This old map below, taken from a 1947 book on the history of Salem (Salem and the Indies), is the only one yet found showing the distribution of ethnic immigrants throughout Salem’s industrial period (roughly 1850-1950). Though the map is an abstract schematic and as such difficult to overlay on a current street map (it helps to follow the railroads), still it conforms to common lore. Polish immigrants concentrated along the waterfront with a secondary nexus on the far side of the Salem Common; French-Canadians (Quebecois) in The Point then spreading southwesterly towards Castle Hill; Italian immigrants in a tight knot on Mill Hill around St. Mary’s Italian Church; and most pertinent to the focus of this blog, a teeming Irish immigrant community along Blubber Hollow and up Gallows Hill.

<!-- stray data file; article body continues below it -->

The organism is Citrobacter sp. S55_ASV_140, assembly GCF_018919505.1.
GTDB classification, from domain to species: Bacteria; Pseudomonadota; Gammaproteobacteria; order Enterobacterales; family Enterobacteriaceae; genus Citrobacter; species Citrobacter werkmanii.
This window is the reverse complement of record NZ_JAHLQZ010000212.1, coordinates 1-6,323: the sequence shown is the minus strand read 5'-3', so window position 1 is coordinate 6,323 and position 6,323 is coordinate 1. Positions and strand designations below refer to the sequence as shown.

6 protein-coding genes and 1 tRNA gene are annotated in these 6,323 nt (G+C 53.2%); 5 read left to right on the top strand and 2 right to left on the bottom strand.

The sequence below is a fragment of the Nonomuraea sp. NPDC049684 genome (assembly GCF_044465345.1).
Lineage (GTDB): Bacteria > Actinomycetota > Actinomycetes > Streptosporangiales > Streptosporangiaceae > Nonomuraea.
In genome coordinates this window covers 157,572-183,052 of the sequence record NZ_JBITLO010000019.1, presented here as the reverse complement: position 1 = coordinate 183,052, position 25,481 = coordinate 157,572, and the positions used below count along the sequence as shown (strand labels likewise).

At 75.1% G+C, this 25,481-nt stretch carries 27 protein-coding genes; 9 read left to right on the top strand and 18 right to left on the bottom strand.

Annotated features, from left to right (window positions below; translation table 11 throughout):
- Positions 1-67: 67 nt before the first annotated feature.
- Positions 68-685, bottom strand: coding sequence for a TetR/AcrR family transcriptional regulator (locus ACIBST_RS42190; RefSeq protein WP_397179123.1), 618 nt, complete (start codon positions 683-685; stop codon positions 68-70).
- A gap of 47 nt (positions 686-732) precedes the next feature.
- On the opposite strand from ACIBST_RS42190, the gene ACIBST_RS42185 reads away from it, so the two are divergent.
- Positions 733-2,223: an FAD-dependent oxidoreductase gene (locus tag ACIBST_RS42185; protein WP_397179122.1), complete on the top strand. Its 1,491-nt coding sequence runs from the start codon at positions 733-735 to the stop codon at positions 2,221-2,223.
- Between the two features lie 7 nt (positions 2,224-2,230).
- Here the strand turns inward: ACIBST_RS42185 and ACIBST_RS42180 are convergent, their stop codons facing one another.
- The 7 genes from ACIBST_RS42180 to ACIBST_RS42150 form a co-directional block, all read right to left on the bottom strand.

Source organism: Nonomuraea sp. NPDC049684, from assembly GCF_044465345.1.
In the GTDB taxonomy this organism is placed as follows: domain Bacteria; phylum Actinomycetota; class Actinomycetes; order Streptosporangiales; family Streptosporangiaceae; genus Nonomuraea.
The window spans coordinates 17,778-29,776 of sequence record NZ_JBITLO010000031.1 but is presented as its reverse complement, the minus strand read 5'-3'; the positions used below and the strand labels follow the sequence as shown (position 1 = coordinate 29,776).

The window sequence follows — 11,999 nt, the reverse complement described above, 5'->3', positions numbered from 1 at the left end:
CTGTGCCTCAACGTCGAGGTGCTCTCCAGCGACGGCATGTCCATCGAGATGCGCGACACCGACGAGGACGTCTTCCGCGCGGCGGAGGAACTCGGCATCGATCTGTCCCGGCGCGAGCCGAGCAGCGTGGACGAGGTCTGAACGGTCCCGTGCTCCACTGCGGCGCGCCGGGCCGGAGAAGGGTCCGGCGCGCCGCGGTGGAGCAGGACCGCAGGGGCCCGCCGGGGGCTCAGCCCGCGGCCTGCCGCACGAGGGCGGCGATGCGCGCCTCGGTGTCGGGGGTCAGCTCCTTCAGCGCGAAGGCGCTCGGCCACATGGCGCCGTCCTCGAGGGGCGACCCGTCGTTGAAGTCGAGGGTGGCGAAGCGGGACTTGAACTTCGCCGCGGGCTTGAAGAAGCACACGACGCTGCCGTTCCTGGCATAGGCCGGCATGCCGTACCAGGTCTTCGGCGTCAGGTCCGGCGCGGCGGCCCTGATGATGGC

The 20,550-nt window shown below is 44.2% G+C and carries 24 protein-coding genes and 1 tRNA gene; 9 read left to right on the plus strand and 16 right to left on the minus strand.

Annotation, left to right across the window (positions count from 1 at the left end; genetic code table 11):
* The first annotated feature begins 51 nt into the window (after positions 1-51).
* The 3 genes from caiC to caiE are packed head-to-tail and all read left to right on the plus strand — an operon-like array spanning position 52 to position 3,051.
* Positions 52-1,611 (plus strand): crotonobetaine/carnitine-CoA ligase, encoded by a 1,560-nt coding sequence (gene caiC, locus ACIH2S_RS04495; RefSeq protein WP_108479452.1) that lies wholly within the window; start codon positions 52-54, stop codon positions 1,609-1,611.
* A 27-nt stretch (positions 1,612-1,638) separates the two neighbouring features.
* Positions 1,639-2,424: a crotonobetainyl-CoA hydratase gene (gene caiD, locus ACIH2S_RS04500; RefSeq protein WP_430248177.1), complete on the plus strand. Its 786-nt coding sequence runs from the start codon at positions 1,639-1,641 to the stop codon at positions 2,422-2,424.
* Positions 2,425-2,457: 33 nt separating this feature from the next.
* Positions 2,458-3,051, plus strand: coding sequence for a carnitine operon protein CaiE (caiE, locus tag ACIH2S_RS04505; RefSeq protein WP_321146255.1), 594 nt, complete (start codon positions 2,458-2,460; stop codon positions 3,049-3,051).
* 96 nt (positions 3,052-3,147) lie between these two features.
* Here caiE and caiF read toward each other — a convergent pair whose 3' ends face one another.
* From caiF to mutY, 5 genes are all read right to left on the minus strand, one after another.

All these formerly tight knit communities dispersed in the great suburban migration of the 2nd half of the 20th century, shredding the fabric of the old neighborhoods. Wistful remnants remain. The AOH Hall on Boston St in Gallows Hill still has its function rooms in heavy use, though these days more for quinceañeras than for Irish christenings, reflecting the recent influx of Dominican immigrants into Salem.
Another echo of past ethnic neighborhoods are the named Veterans’ Squares scattered throughout the city, commemorating veterans who made the ultimate sacrifice in twentieth-century wars. The Veteran’s Service Department of the City of Salem endeavored mightily to match surname to place. In Gallows Hill there exist Corrigan Square, Hennessey Square, Butler Square, and O’Donnell Square, all proud Irish surnames.